Lazy days sprout creativity. They allow enough head space for the mind to form new thoughts, ideas, and ways of envisioning itself in the world. Lazy days are essentially days of rest for a bloated brain, and this form of mental relaxation is necessary for the birth of creative projects.
At least, that’s what I tell myself on lazy days, when I do nothing more than read an excess of Wuthering Heights out loud, jot down a few story ideas in my notebook, play around on an out-of-tune guitar and electric drum kit, and watch my boyfriend make a stop-motion film out of some Lego, Bristol board, and a camera. This last is an example of what happens when your professor gives you creative license on your end-of-term project rather than simply requiring you to write an essay. Though his creative endeavour was for a university course rather than merely for pleasure, and his day was much less lazy than mine, we both managed to indulge to some degree in a restful and open state of mind.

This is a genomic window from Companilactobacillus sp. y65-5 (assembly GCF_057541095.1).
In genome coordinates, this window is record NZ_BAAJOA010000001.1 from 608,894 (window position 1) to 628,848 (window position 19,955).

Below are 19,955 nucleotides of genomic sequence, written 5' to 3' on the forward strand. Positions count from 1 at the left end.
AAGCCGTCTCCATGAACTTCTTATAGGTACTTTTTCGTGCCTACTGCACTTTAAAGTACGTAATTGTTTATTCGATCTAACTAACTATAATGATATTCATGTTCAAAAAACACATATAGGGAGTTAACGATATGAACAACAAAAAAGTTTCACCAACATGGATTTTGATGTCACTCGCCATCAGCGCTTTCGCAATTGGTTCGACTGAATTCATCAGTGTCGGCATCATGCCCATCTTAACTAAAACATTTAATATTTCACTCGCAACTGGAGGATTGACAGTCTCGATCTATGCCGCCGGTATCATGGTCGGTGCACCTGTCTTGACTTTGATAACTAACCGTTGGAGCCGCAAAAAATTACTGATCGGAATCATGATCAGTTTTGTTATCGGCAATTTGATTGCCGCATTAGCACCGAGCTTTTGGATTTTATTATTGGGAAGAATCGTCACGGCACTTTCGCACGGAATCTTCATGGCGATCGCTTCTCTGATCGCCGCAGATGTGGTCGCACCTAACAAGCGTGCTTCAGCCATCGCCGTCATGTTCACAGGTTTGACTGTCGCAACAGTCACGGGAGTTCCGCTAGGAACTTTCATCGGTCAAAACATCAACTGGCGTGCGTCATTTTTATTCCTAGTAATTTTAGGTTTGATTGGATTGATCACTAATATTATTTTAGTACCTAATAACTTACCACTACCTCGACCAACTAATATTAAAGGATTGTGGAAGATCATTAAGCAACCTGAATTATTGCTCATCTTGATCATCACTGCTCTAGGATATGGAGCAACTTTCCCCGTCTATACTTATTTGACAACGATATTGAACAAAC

Not everyone can have lazy days. I am fortunate enough to have a short length of time, between the end of classes and the start of my summer job, in which I can entertain ideas for a novel I want to write, dive into my reading, and take numerous naps. Many people would see this as a waste of time, but to me it’s the rejuvenation of my creative energies, a day (or days) in which my mind can relax after a long sprint and warm up for the next marathon.
If you have the opportunity to enjoy a lazy day, I advise you to do so. Your brain needs rest, just as much as any other part of you.
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